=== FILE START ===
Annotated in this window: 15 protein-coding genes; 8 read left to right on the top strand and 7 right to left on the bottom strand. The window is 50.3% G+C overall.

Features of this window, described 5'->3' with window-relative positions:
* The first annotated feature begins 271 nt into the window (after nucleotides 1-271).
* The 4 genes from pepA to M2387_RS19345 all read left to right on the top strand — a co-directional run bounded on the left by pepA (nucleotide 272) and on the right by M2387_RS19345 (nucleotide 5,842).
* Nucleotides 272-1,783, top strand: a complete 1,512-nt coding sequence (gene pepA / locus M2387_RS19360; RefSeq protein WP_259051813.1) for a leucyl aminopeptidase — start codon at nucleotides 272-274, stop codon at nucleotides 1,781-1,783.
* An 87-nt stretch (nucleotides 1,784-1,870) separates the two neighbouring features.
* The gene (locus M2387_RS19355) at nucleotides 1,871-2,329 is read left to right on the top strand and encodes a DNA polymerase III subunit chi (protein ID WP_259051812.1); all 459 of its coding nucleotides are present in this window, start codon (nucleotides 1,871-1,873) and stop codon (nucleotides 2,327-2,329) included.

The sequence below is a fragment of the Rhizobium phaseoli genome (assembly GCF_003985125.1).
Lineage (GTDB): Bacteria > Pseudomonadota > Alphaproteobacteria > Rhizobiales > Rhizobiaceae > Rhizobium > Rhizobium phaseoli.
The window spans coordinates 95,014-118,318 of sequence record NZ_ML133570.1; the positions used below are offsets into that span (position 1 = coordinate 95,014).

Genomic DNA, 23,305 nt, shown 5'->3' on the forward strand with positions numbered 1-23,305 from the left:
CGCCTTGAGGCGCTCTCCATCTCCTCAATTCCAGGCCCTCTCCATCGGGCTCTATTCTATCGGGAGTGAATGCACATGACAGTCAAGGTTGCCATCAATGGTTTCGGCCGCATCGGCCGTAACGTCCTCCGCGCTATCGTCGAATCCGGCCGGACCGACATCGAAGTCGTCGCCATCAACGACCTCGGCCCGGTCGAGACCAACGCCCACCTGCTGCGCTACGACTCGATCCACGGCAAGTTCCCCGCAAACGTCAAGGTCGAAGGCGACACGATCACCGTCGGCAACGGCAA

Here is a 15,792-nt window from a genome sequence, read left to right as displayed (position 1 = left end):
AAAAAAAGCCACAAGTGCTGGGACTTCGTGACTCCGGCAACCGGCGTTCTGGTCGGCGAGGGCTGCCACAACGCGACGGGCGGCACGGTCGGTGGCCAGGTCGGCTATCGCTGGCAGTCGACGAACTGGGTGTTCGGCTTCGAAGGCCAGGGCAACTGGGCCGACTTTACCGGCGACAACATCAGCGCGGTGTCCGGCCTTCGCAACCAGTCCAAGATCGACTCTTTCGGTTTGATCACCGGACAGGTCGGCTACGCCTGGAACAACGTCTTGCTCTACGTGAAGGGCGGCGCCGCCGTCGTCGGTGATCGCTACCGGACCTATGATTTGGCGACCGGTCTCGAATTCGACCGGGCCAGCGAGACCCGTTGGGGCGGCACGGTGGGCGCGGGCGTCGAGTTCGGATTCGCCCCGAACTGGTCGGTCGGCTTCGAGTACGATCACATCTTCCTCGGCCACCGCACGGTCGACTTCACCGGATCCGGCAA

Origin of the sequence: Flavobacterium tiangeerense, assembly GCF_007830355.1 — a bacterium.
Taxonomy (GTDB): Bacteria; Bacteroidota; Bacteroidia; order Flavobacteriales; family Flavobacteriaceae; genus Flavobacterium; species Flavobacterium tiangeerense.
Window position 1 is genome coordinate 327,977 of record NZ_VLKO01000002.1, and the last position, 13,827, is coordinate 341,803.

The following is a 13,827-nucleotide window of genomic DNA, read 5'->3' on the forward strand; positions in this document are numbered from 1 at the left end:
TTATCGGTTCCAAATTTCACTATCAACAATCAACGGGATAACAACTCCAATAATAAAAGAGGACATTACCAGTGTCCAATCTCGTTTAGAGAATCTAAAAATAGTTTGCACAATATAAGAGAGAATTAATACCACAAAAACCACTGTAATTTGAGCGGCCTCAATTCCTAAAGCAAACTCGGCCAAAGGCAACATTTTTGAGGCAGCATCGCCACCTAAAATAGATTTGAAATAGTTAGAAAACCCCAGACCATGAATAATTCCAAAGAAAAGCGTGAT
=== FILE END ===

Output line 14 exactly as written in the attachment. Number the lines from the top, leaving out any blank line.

AAAAAAAGCCACAAGTGCTGGGACTTCGTGACTCCGGCAACCGGCGTTCTGGTCGGCGAGGGCTGCCACAACGCGACGGGCGGCACGGTCGGTGGCCAGGTCGGCTATCGCTGGCAGTCGACGAACTGGGTGTTCGGCTTCGAAGGCCAGGGCAACTGGGCCGACTTTACCGGCGACAACATCAGCGCGGTGTCCGGCCTTCGCAACCAGTCCAAGATCGACTCTTTCGGTTTGATCACCGGACAGGTCGGCTACGCCTGGAACAACGTCTTGCTCTACGTGAAGGGCGGCGCCGCCGTCGTCGGTGATCGCTACCGGACCTATGATTTGGCGACCGGTCTCGAATTCGACCGGGCCAGCGAGACCCGTTGGGGCGGCACGGTGGGCGCGGGCGTCGAGTTCGGATTCGCCCCGAACTGGTCGGTCGGCTTCGAGTACGATCACATCTTCCTCGGCCACCGCACGGTCGACTTCACCGGATCCGGCAA